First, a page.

- College of Medicine
The Central Florida Association of Physicians from the Indian Subcontinent (CAPI) has donated $30,000 to create a scholarship endowment for the UCF College of Medicine, saying its action follows the Sanskrit Shloka, “Trees bear fruit for others’ sake. Rivers flow for others to use. Cows give milk for all. This body of ours too is meant to serve others.”
Students of Indian origin will be selected for the scholarship based on their academic achievement and financial need.
The check was presented to Dr. Deborah German, vice president of medical affairs and dean, by CAPI President Dr. Uday A. Desai, a transplant nephrologist and medical director of the Pancreas Transplant Program at Florida Hospital. The November 9 meeting at the Rosen Shingle Creek Hotel included a presentation by Jarrod Fowler, medical economics policy analyst for the Florida Medical Association, on healthcare reform. Residents and medical students of Indian descent also presented research posters on topics ranging from cardiovascular disease to medical education.
CAPI is comprised of 600 physicians and dentists with heritage from South East Asia who practice in Central Florida and is the second largest ethnic physician group in Florida.
“We are pleased to be able to donate this endowment to our new medical college here in Orlando,” said Dr. Desai. “We are a strong medical community and want to open the door for the very best students across the country to attend UCF. This endowment will be a permanent reminder of CAPI’s commitment to creating future physicians and assuring they will complete their medical education with the least amount of debt possible.”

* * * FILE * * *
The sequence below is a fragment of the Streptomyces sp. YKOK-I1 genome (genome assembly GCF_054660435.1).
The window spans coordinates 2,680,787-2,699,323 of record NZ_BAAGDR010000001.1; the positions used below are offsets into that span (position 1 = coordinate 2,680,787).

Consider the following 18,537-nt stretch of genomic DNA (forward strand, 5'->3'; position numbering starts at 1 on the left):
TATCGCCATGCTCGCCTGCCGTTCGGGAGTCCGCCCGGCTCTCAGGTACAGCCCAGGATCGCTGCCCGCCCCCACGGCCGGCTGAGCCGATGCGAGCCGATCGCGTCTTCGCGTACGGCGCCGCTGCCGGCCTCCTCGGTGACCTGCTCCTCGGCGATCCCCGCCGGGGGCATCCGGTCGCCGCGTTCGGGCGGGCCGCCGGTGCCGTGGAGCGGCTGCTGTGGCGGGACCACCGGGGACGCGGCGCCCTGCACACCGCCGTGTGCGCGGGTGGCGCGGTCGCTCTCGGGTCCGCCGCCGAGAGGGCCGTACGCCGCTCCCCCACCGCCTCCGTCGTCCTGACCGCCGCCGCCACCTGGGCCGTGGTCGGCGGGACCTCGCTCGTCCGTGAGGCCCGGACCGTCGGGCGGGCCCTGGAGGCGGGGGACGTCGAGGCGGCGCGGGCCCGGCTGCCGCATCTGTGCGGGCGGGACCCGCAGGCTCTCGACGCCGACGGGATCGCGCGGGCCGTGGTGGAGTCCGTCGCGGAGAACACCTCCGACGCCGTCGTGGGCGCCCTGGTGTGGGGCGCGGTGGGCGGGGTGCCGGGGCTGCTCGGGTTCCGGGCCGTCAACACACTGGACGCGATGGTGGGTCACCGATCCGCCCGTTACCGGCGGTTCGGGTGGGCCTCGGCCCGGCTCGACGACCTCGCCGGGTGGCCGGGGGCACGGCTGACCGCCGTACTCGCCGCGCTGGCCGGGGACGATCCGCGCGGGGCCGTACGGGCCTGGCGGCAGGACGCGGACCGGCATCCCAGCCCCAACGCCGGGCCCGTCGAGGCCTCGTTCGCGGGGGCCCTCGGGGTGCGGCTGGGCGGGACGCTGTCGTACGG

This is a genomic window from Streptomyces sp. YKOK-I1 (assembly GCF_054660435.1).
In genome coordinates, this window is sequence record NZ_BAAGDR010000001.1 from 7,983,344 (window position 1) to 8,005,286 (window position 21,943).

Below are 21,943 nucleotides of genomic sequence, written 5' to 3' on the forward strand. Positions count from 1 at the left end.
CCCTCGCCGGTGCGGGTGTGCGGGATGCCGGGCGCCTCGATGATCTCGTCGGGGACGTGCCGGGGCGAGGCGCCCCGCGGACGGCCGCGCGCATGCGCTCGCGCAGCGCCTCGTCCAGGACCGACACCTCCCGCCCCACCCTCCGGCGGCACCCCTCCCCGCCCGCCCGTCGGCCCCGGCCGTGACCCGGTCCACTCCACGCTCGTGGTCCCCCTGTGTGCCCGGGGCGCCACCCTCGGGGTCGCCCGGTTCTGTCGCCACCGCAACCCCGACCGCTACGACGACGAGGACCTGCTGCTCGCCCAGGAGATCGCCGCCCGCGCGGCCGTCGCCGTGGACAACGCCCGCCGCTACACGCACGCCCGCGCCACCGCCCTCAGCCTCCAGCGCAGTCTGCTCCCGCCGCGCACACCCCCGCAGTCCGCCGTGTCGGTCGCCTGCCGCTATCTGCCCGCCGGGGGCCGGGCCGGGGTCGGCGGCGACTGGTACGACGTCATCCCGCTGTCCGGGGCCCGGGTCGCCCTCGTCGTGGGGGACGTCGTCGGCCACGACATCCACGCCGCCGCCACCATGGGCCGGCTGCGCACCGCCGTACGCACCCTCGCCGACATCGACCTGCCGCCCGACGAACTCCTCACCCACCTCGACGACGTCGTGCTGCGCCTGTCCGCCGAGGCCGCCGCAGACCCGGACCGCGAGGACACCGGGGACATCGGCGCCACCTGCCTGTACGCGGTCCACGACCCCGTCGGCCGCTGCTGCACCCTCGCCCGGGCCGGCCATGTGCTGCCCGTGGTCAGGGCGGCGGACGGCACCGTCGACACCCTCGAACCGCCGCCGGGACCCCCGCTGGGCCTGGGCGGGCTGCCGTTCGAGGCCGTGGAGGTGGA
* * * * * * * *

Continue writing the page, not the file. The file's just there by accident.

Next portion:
As an endowment, the donation will earn that will fund scholarships into perpetuity. Such gifts allow the College of Medicine to compete for the best and brightest students, said Charles (Chip) Roberts, the medical school’s assistant vice president for development.
In thanking CAPI members, Dr. German talked of the college’s growth from cow pastures to the educational cornerstone of an emerging medical city. Community support and generosity was a key factor in helping the college grow from 40 students in 2009 to today’s enrollment of 360 and the “milestones” of the last year, including the medical school’s full accreditation and first commencement.
Some of the attendees at CAPI’s event wore traditional Indian attire and many expressed delight at celebrating Indian culture while recognizing the importance of Indian healthcare professionals in the community.
“I was reminded of how many people of Indian origin that I have had the honor to work with or to teach over my 28 years in Orlando. In many ways, it felt like going to a family reunion,” said Dr. George Everett, internal medicine program director at Florida Hospital.
Meshal Soni, a second-year medical student at UCF, said the event “allowed me to interact with physicians in the Orlando area and learn more about the health initiatives taking place in our community. I especially admire how CAPI strives to engage medical students and am so appreciative of the organization’s contribution to the College of Medicine.”